Although greatly diminished since the building boom, construction work continues with the hundreds of new urbanism projects in the country that are planned or under way. Building and refurbishing apartment buildings is also wide open, since the country has long suffered from a shortage of "affordable housing." Sooner or later developers will figure out that it is better to have rented $600/month apartments than empty $700,000 condos.

 

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Small household goods

Some items around the house are hard to get along without, like toasters, socks, and the like. Although considered an established market already dominated by Walmart and Target, the same competitive atmosphere that currently rules grocery stores can also happen here. Almost all customers have been frustrated by the poor quality, lack of follow-up service, and questionable safety of the famed "made in China" goods that are the only thing sold in these stores. The market is open to those who produce better goods, distributing them via the internet or neighborhood markets. Currently at such markets you will find items that are made with assembly-line methods (to keep prices down) but with careful quality control. Products that can be produced this way by family-owned businesses include bread, jelly, canned goods, clothing, cloth household items, toys, cooking utensils, and furniture.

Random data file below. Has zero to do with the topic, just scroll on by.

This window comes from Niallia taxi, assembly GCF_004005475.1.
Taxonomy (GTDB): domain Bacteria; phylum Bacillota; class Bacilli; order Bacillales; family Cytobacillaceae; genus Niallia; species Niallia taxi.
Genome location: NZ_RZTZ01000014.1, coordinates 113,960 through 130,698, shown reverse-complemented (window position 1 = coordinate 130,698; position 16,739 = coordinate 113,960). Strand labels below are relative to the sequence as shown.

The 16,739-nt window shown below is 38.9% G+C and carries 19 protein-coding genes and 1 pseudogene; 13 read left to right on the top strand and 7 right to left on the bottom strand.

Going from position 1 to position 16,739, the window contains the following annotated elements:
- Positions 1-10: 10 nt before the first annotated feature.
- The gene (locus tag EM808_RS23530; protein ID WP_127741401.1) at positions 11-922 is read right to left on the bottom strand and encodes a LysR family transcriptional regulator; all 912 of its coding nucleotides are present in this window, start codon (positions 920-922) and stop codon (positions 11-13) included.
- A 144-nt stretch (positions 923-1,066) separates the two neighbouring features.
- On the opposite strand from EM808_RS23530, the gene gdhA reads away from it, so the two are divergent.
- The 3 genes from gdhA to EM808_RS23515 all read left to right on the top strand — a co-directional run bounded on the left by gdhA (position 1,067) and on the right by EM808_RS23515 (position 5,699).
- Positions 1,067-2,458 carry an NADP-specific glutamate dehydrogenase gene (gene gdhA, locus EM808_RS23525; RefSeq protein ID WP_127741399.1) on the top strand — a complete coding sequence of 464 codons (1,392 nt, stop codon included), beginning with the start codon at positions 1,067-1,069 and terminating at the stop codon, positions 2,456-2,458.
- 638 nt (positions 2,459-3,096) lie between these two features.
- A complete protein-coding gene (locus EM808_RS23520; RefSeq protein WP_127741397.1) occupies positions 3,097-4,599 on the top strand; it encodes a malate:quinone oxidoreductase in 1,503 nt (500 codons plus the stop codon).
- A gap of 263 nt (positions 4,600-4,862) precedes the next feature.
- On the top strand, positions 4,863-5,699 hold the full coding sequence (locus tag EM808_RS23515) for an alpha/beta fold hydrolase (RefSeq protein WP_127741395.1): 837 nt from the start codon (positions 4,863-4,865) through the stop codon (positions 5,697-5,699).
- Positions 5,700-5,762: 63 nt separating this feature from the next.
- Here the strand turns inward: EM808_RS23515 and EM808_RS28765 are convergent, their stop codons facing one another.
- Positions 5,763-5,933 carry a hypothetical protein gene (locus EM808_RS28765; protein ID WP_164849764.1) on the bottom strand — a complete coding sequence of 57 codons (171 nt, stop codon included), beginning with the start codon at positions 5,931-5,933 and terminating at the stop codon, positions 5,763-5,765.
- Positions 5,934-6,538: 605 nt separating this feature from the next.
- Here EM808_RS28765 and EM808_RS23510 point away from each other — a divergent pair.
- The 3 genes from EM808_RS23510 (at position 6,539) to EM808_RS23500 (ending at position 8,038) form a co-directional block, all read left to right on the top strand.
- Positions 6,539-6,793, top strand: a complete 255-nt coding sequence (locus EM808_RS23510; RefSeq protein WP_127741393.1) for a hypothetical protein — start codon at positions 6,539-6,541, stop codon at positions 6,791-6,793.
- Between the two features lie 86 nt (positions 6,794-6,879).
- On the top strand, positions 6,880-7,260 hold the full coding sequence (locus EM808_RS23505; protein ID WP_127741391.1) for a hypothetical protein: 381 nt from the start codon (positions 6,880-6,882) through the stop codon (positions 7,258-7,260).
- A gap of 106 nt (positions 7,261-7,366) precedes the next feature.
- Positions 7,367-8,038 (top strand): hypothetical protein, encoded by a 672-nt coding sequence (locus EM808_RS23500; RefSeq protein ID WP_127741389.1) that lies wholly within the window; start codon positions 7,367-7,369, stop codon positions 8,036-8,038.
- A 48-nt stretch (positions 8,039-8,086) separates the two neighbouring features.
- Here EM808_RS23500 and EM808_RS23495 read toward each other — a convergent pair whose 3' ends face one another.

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Insurance

The stodgy old companies that dominate this industry will probably not continue to do so. They are often run from high-overhead offices, and offer poor customer service that everyone now knows about via the internet. A well-organized virtual corp that is praised by its customers via the web could run circles around these dinosaurs, and undercut them easily.

 

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Medical care

Even if our society cuts down on preventable illness, people will always get sick. The nature of medical care itself, however, is changing, with much renewed interest in "alternative" medicine (actually much older than "traditional" medicine), body therapies, and preventive care.

 

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Telephone and internet

These services are far too much of a monopoly, and offer little but high cost and poor service to the customer, at least for now.

 

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Alternative energy

Aggressive incentives offered by the federal, state, and local governments have spurred interest in installing solar, and provide opportunity to those in manufacturing and installation.

 

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Banking

The big banks have floundered. The community banks, who didn't make bad loans to begin with, continue to do just fine.

 

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Local government services